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Major players begin bidding for cellphone waves
Experts say the 700 megahertz waves up for auction are highly prized
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Bidding for a coveted piece of Canada's wireless market starts today.

Experts say the 700 megahertz waves up for auction are highly prized, because they let cellphone signals travel longer distances and can penetrate buildings and tunnels where calls are often dropped.
    
Ten players are in the bidding, including the big three telecom companies -- Bell, Rogers and Telus.
    
The others include regional bidders such as Quebecor's Videotron, MTS in Manitoba, Saskatchewan Telecommunications and Bragg Communications, which operates EastLink in Atlantic Canada.
    
However, Wind Mobile's parent, Globalive Communications, has pulled out due to a lack of funds -- a decision Industry Minister James Moore has reportedly called a private business decision.
    
Once the bids are submitted, it is expected to be weeks before Industry Canada discloses who won licences and how much they paid for them.
    
The previous auction in 2008 for different spectrum raised 4.3-billion dollars, but experts say lack of new competition means this auction won't likely raise as much.
    
Hopes for foreign competitors to shake up the industry were dashed last September when U-S giant Verizon dropped the idea of expanding into Canada.

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  1. john posted on 01/14/2014 11:35 AM
    if i was ruing the company and i wanted moved into Canada i would have gone in there no matter what . i would give the other company s the finger and keep going .
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Bidding for a coveted piece of Canada's wireless market starts today.

Experts say the 700 megahertz waves up for auction are highly prized, because they let cellphone signals travel longer distances and can penetrate buildings and tunnels where calls are often dropped.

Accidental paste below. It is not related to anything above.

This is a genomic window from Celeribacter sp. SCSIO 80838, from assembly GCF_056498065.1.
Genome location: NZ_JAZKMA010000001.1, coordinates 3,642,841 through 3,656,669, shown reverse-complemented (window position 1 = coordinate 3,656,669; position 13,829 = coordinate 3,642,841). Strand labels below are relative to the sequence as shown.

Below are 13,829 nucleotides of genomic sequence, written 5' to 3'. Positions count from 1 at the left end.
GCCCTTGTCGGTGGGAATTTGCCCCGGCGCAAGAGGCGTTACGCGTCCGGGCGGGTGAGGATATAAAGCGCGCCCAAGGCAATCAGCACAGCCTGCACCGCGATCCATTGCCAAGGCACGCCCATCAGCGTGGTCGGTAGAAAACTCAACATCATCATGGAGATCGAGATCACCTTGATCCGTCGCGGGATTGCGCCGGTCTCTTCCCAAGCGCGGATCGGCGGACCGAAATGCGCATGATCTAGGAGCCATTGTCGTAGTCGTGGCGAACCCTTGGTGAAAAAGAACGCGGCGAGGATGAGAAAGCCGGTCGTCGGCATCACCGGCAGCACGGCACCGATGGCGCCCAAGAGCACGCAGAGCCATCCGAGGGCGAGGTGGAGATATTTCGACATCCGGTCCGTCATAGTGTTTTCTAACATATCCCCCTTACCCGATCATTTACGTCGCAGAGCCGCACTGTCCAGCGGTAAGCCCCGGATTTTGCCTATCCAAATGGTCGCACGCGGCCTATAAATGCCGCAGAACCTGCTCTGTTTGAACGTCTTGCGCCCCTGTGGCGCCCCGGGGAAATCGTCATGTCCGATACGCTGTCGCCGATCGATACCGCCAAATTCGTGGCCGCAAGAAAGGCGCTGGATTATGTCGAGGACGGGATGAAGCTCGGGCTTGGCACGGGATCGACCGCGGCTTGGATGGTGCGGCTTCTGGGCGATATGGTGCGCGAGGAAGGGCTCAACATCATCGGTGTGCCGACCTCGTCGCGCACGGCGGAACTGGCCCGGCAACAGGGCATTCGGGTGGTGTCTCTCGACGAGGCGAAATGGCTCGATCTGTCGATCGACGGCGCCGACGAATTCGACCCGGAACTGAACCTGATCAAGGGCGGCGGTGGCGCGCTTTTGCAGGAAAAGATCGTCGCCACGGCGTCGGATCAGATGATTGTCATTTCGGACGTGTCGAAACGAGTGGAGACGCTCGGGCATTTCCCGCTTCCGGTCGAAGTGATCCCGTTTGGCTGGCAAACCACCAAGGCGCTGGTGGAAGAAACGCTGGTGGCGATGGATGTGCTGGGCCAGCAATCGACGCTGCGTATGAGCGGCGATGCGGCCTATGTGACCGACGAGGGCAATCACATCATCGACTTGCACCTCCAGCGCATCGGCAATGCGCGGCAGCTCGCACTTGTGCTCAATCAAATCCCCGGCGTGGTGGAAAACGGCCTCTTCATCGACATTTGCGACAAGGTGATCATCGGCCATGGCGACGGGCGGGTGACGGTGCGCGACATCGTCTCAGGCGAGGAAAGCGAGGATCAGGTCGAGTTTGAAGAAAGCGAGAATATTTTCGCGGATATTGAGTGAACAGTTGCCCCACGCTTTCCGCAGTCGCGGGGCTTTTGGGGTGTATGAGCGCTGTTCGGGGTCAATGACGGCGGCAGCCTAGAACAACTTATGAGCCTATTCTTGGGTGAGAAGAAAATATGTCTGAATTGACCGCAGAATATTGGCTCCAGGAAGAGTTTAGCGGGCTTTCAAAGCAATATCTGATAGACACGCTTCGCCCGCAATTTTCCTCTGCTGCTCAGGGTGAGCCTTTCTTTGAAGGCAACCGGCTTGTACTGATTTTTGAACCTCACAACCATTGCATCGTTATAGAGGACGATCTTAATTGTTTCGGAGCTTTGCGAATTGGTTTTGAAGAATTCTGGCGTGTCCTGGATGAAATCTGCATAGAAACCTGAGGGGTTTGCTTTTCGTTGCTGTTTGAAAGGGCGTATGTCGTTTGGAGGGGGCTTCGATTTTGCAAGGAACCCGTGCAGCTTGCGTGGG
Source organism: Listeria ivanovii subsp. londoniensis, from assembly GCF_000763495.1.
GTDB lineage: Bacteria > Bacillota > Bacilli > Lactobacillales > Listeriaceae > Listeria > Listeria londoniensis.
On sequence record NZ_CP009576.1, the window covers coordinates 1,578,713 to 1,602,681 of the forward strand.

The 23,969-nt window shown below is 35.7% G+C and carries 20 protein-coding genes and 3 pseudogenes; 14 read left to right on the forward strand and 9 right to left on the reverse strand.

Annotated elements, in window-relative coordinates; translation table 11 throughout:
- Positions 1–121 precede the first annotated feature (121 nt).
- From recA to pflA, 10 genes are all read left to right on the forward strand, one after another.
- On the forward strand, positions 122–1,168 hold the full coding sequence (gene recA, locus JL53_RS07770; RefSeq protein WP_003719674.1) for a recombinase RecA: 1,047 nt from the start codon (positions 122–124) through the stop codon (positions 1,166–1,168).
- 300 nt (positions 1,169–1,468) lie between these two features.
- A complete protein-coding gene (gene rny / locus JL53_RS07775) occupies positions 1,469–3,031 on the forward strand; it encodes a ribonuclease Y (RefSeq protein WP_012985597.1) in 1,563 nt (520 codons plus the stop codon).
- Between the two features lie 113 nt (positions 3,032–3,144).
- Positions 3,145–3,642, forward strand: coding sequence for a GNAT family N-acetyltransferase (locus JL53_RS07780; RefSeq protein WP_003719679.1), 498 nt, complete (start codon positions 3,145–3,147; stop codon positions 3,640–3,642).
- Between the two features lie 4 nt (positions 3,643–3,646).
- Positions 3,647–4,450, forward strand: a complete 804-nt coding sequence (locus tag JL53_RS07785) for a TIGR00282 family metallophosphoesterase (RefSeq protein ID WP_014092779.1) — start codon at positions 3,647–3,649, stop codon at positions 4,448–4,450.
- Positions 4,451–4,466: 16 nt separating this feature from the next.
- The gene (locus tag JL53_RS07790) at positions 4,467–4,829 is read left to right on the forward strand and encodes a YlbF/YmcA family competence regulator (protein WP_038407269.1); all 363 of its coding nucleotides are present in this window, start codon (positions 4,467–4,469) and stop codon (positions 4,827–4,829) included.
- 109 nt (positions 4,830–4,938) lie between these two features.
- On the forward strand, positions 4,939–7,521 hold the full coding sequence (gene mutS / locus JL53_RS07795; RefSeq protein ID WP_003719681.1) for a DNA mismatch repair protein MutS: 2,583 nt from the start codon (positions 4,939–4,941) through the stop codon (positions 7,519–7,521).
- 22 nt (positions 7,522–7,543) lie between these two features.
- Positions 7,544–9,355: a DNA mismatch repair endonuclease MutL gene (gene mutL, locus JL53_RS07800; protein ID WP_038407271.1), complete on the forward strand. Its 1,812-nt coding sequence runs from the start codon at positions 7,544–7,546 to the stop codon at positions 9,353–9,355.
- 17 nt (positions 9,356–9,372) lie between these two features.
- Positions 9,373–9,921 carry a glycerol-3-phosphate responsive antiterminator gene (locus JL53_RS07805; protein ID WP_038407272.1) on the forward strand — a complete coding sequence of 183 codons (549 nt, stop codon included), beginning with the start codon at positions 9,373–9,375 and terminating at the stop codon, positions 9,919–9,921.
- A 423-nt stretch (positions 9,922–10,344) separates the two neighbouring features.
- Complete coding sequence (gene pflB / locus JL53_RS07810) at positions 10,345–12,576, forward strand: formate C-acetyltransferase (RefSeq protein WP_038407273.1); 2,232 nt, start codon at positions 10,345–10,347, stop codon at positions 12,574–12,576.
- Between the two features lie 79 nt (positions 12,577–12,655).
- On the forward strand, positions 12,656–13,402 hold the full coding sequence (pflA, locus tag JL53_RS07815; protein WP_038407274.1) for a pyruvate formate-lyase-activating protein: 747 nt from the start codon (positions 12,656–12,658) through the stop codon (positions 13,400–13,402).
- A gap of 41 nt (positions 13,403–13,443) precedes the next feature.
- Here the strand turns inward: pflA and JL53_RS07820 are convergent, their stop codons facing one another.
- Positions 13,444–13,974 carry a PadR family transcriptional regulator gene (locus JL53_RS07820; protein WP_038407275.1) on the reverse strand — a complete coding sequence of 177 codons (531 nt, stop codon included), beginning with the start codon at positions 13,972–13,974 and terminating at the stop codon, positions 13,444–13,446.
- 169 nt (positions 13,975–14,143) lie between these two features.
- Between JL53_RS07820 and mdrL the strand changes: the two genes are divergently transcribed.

Ten players are in the bidding, including the big three telecom companies -- Bell, Rogers and Telus.
    
The others include regional bidders such as Quebecor's Videotron, MTS in Manitoba, Saskatchewan Telecommunications and Bragg Communications, which operates EastLink in Atlantic Canada.
    
However, Wind Mobile's parent, Globalive Communications, has pulled out due to a lack of funds -- a decision Industry Minister James Moore has reportedly called a private business decision.
    
Once the bids are submitted, it is expected to be weeks before Industry Canada discloses who won licences and how much they paid for them.
    
The previous auction in 2008 for different spectrum raised 4.3-billion dollars, but experts say lack of new competition means this auction won't likely raise as much.
    
Hopes for foreign competitors to shake up the industry were dashed last September when U-S giant Verizon dropped the idea of expanding into Canada.

Leave a comment:

showing all comments · Subscribe to comments
  1. john posted on 01/14/2014 11:35 AM
    if i was ruing the company and i wanted moved into Canada i would have gone in there no matter what . i would give the other company s the finger and keep going .
showing all comments

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